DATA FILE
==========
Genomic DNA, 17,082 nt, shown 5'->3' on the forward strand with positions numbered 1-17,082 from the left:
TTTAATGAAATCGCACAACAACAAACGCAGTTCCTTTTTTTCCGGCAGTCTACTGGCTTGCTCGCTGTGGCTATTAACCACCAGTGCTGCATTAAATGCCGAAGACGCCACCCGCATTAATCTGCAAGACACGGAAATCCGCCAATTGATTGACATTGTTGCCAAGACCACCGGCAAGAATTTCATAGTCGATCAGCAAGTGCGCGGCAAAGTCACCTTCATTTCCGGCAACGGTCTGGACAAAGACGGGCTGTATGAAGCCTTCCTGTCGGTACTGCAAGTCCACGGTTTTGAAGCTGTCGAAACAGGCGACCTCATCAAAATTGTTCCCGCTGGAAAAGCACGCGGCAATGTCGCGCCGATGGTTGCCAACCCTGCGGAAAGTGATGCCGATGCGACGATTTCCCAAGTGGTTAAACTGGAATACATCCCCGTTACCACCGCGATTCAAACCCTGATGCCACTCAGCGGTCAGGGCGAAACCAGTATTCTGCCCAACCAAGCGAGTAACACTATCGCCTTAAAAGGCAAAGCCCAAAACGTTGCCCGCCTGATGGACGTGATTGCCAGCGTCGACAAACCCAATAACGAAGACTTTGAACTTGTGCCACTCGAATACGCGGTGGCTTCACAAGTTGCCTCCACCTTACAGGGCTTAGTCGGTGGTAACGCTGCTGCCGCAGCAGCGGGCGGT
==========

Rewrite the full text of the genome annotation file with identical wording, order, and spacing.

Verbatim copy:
Genomic DNA, 17,082 nt, shown 5'->3' on the forward strand with positions numbered 1-17,082 from the left:
TTTAATGAAATCGCACAACAACAAACGCAGTTCCTTTTTTTCCGGCAGTCTACTGGCTTGCTCGCTGTGGCTATTAACCACCAGTGCTGCATTAAATGCCGAAGACGCCACCCGCATTAATCTGCAAGACACGGAAATCCGCCAATTGATTGACATTGTTGCCAAGACCACCGGCAAGAATTTCATAGTCGATCAGCAAGTGCGCGGCAAAGTCACCTTCATTTCCGGCAACGGTCTGGACAAAGACGGGCTGTATGAAGCCTTCCTGTCGGTACTGCAAGTCCACGGTTTTGAAGCTGTCGAAACAGGCGACCTCATCAAAATTGTTCCCGCTGGAAAAGCACGCGGCAATGTCGCGCCGATGGTTGCCAACCCTGCGGAAAGTGATGCCGATGCGACGATTTCCCAAGTGGTTAAACTGGAATACATCCCCGTTACCACCGCGATTCAAACCCTGATGCCACTCAGCGGTCAGGGCGAAACCAGTATTCTGCCCAACCAAGCGAGTAACACTATCGCCTTAAAAGGCAAAGCCCAAAACGTTGCCCGCCTGATGGACGTGATTGCCAGCGTCGACAAACCCAATAACGAAGACTTTGAACTTGTGCCACTCGAATACGCGGTGGCTTCACAAGTTGCCTCCACCTTACAGGGCTTAGTCGGTGGTAACGCTGCTGCCGCAGCAGCGGGCGGT